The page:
SMPG: In a meltdown, everyone loses

Yesterday, we saw first hand why sometimes it isn't a good idea to rest your hopes with the fates of 18-23 year olds.

And yet, here we are. Still fans. And the problem with being attached to our favorite team is that people associate the team with us. When the team does well, people congratulate us. When the team does poorly, people show sympathy for us. When your team blows a 12 point halftime lead and doesn't score a point for eight straight minutes, well, you better hope you're in a room full of friends and that there aren't any Huskies around.

The good news is that we're all in it together. I could come on here, or the Cougfan boards, and see any number of WSU fans feeling the same thing I did. It helps to know we're all in the same boat. It's cathartic to know we all have to vent against the team that let us down yesterday. Even though anger isn't really how we feel towards our team. We're just so incredibly disappointed that they fell apart right in front of us, and there was nothing we could do about it.

Fortunately, I have a wife who is O.K. with me throwing a pillow behind the couch on Valentine's day. Fortunately I was able to bounce back quickly - post a couple of sarcastic thoughts on the blog here, then take a deep breath and go play some Rock Band. Distraction is the best way to forget that your team fell apart and lost a game it had no business losing.

It was ironic that this happened against Oregon State. A month ago, we did it to them. Oregon State had a 43-34 lead in the first matchup in Corvallis, and then let a similar stretch of offensive ineptitude help snatch defeat from the jaws of victory. The Beavers had 7 points in the final 13:48 of play, and nearly allowed Taylor Rochestie to beat them on - guess what - a floater in the lane near the end of regulation. They completed the blowing of the game in overtime. It felt more like they lost the game than we won it. The exact opposite of yesterday.

So OSU did unto us what we did to them. This was more shocking, though. For weeks now Tony has been talking on his radio show about how the team has worked to beat traps and the fullcourt press. They will play 5-on-6 in the halfcourt. 3-on-4 in the fullcourt. And for the first half of yesterday's game, the Cougs executed well against OSU's 1-3-1 zone trap. They even got aggressive and earned some easy buckets, because, after all, if two people are guarding one, someone's open.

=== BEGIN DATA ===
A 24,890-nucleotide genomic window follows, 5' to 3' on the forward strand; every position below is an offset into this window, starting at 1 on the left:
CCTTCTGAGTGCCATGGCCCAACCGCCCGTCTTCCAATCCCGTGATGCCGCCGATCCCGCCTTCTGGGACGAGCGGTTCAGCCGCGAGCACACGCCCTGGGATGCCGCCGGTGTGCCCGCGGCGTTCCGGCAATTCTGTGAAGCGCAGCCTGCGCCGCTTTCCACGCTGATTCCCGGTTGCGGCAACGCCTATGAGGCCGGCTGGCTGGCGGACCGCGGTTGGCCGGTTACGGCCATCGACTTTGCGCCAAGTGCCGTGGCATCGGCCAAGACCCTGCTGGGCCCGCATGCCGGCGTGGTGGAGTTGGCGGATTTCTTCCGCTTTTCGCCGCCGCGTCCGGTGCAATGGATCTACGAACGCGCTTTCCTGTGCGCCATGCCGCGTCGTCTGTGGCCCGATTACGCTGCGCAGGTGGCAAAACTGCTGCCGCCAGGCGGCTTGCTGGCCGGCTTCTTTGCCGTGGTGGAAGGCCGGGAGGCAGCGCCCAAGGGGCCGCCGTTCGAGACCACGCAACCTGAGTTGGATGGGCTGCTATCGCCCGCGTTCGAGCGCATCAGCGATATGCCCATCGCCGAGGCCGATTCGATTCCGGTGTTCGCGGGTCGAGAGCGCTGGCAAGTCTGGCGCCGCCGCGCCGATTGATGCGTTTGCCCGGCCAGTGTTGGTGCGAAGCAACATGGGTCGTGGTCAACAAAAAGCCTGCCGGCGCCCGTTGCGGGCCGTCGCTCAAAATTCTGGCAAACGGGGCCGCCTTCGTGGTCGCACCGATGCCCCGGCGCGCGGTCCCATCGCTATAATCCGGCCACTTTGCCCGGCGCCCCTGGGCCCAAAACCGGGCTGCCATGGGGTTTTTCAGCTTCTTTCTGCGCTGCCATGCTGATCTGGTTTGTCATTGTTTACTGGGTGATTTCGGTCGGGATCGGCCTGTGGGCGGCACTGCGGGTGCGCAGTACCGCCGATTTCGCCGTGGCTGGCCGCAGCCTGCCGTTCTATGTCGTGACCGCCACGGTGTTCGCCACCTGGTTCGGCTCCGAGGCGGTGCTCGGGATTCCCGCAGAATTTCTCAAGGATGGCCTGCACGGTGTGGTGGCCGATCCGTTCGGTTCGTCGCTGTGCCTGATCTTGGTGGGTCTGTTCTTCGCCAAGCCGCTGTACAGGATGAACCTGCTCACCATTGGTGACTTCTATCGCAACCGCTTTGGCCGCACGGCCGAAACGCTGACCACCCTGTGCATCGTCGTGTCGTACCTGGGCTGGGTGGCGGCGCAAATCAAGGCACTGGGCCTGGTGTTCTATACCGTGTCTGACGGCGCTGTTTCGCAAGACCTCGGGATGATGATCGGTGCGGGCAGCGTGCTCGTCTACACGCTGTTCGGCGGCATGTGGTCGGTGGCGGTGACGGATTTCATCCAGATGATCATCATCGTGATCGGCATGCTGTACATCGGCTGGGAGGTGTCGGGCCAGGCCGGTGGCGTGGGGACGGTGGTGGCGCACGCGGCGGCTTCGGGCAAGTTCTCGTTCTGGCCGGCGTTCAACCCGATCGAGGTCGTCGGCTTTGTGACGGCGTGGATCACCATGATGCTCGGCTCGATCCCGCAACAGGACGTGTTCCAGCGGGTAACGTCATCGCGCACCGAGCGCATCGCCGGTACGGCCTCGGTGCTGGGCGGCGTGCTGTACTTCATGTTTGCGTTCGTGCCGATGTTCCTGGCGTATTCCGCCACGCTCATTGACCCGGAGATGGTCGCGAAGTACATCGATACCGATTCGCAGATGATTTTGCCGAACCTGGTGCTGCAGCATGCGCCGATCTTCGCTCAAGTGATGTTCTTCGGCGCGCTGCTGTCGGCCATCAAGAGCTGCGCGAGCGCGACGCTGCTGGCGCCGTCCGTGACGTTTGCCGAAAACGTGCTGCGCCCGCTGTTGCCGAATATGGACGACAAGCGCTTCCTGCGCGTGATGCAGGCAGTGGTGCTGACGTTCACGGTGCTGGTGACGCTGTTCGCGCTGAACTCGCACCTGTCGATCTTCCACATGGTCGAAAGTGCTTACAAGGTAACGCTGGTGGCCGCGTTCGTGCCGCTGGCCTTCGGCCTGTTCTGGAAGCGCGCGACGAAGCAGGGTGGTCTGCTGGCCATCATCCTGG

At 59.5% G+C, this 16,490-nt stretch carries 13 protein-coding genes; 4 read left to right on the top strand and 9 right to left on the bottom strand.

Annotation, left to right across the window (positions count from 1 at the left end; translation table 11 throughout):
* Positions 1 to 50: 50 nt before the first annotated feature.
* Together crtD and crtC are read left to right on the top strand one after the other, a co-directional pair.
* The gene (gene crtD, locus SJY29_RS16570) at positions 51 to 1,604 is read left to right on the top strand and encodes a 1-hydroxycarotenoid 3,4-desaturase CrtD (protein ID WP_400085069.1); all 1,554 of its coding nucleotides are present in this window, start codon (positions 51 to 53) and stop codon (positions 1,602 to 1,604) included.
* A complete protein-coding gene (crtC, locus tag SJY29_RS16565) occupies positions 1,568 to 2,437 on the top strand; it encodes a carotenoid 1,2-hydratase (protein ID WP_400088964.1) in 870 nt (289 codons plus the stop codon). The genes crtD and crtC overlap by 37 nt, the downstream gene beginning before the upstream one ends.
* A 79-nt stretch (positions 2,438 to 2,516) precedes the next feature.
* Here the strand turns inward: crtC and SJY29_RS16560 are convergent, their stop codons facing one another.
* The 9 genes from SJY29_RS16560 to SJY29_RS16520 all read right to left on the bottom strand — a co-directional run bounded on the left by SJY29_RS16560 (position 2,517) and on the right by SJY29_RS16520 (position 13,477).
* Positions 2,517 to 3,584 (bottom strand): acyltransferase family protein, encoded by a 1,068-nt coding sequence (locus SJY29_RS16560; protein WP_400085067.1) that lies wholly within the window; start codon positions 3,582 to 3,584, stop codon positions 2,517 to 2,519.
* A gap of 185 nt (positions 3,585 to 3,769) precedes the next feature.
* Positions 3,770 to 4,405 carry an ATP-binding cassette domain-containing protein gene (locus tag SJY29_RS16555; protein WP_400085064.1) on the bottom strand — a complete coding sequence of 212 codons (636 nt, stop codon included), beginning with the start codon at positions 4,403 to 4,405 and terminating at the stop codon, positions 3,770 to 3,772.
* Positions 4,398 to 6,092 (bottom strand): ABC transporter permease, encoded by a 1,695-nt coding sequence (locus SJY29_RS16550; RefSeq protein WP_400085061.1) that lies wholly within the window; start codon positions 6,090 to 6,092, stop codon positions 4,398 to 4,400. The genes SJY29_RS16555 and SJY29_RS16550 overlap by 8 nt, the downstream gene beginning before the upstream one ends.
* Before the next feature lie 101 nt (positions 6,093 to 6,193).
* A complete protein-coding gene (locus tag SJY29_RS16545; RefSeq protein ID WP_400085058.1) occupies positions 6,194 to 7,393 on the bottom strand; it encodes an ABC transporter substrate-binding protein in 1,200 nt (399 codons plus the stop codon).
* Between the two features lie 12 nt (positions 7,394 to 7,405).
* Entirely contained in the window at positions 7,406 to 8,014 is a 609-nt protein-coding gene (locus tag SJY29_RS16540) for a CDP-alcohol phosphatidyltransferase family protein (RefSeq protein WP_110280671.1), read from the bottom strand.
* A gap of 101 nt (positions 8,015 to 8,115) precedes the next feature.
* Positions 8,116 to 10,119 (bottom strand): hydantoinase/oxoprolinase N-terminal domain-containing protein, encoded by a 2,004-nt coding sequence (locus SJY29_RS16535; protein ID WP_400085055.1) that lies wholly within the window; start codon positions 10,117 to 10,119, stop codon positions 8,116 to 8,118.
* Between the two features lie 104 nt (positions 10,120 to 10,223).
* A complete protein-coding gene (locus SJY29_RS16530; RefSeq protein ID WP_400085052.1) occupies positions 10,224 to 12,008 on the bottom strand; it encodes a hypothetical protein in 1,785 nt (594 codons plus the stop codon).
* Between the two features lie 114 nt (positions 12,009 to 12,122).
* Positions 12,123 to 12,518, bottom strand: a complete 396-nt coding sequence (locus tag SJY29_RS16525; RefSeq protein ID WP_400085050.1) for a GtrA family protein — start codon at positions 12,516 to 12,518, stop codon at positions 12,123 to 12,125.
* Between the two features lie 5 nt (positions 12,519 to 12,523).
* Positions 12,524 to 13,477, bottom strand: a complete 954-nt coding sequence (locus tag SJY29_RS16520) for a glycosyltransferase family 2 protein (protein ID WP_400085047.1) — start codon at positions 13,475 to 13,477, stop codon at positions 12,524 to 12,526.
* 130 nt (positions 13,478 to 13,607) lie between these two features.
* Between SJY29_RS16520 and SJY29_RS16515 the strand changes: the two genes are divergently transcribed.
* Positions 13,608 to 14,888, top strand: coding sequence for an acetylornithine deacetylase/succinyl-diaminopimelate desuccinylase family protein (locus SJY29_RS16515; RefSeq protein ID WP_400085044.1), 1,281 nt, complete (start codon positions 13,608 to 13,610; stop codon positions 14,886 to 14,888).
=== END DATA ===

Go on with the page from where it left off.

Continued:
But that faded away - along with our offense - in the second half. The Cougs' turnover rate shot up, and the shots from the perimeter never went down.

The blame for this loss ultimately falls on Tony Bennett. It is a coach's job to stop runs like this and draw up plays that stop the bleeding. And Tony attempted to do those things - but perhaps overestimated his team's ability to execute them. Like the alley-oop lob that ultimately went over Klay Thompson's head, the plays may have been well-designed, but they didn't fit the team running them. And Tony has to settle his team down. When things are falling apart, you cannot let your team get frustrated. They did - including a group of seniors who should know that they have the ability to stop a run. And using the last timeout after the Rochestie lay-in was beyond damaging. Even though we got the missed free-throw from the Beavers, Baynes couldn't find anyone to throw to. No time out, game over.

And how much clearer do I have to make it? We have to get to the line. You know where the scoring drought ultimately ended? On a drive and trip to the free-throw line by DeAngelo Casto. It's not difficult. You have to be aggressive getting to the hoop. The quickest, most reliable cure for any scoring drought is a couple of one-point shot attempts with no one guarding you. Problem is, Tony doesn't seem to believe in the importance of free throw rate the way I do. Either that or the team just flat doesn't know how to get to the stripe.

The most frustrating thing of all is that the team knows what they need to do. Klay's own father, on FSN, pointed out the two biggest problems our young Jedi had yesterday. Not being aggressive enough, and failing to defend the backdoor cuts that you know are coming with a Princeton-style offense. No doubt Klay's heard those things before, either from his Dad or his coach. Tony knows about our deficiencies against pressure. Our team knows they have to protect the ball. But thinking something and doing something are two different things. And as fans, we're powerless to stop the bleeding. All we can do is cheer and hope for the best.

And that, really, is why yesterday was so incredibly frustrating. For all of us.

The good news: there's always the next game. We'll be back, win or lose. Go Cougs.

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